The latest design is a slight departure, a take on a classic 1960s cycling shirt known as the Gastone (pictured above) in two shades, both with button rear pockets, tipping and a quarter-zip collar. You can get that for £69.
Worth knowing that there is a clearance site on eBay too.
2. John Smedley knitwear
I couldn’t do a round-up of Mod knitwear without featuring the label that’s probably the first to come to mind for many of you.
John Smedley has been making clothing since the 18th century and has the oldest manufacturing factory in the world, which is where you can find the occasional factory sale too. Well worth the trip if you can get to Derbyshire.
The range might have gone a bit more ‘fashion’ in places but the heritage pieces like the Isis three-button polo (which has been in the range for around 80 years) are still available to buy year on year. If you want a timeless Mod/ivy league look, the Smedley range is always worthy of a browse.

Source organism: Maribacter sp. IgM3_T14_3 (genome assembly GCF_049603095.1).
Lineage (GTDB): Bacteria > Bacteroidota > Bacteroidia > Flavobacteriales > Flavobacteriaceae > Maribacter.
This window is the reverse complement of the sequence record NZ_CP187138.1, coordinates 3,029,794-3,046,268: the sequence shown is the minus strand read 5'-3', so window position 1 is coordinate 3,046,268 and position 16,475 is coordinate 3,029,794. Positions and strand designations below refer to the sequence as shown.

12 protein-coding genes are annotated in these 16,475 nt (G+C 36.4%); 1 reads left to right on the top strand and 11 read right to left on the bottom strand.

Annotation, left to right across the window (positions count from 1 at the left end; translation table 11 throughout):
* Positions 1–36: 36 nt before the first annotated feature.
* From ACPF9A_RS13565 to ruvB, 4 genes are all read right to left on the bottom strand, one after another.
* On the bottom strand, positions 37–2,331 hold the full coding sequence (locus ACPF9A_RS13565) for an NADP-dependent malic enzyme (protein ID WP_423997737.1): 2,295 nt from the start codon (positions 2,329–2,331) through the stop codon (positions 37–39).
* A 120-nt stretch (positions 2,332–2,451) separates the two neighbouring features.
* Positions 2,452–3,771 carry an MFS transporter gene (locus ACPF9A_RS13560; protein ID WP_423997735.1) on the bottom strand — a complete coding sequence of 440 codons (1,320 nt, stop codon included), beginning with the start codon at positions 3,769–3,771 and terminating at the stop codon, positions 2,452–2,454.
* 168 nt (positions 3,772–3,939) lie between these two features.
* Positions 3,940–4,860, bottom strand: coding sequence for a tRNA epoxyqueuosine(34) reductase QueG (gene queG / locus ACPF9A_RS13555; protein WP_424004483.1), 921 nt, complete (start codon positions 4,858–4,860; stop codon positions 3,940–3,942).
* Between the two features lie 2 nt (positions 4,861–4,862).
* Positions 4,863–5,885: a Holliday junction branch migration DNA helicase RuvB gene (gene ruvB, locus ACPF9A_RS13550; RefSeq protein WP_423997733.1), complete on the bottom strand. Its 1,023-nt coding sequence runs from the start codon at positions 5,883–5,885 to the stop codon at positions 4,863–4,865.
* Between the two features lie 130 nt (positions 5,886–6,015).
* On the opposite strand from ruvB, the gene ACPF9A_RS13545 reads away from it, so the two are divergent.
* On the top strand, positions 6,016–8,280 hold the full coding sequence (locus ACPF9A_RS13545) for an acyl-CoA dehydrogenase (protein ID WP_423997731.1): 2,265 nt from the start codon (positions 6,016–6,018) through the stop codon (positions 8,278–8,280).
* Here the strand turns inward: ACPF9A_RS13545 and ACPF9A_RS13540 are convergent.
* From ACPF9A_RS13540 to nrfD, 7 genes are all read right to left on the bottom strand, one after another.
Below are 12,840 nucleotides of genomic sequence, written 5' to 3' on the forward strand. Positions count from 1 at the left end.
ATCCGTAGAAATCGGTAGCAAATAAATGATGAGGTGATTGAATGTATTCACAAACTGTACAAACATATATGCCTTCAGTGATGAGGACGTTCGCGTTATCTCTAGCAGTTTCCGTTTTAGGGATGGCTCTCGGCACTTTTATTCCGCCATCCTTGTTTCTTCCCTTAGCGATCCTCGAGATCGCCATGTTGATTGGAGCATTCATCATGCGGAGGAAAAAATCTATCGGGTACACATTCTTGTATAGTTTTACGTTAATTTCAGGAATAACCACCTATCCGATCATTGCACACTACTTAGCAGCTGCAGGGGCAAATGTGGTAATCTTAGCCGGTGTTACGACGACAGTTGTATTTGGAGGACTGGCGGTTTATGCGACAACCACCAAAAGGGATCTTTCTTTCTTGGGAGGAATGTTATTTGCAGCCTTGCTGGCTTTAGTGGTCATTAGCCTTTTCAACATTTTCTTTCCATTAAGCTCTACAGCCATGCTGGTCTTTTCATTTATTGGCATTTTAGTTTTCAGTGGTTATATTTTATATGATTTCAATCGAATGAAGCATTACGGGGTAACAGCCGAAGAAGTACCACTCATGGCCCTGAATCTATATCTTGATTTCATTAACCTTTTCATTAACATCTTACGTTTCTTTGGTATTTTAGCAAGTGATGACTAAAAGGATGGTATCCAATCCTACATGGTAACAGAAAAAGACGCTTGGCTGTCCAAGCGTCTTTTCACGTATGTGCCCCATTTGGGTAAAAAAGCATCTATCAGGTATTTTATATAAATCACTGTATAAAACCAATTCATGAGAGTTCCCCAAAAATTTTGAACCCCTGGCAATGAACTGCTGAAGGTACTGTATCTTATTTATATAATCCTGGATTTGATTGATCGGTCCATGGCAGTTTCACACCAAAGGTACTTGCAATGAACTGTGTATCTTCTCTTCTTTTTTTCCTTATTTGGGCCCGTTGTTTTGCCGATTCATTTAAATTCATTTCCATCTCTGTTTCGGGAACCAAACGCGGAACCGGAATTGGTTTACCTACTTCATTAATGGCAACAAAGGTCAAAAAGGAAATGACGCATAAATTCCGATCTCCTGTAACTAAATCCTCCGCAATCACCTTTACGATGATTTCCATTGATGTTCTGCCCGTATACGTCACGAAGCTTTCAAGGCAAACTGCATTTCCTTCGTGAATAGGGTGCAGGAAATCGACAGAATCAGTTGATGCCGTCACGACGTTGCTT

But never cheap. This is quality knitwear with a price to match, Something like the Dorset long-sleeve knit pictured here (available in pretty much any shade you want) is made from John Smedley Extra Fine Merino Wool and sells from £190.
Actually, sometimes it is cheap. Note that there is an online John Smedley Outlet store that does offer cut-price deals on end of line pieces. But as Smedley designs don’t change much, it’s pretty much like buying the full-price pieces. But for a lot less.
3. Connection Knitwear
Actually, Connection offers a lot more than knitwear these days. But that is where the label started and as such, is one of its strong points.
You can check out an interview I did with Daniele Savare here, who is the man behind the Connection label. It gives you an insight into him and the label.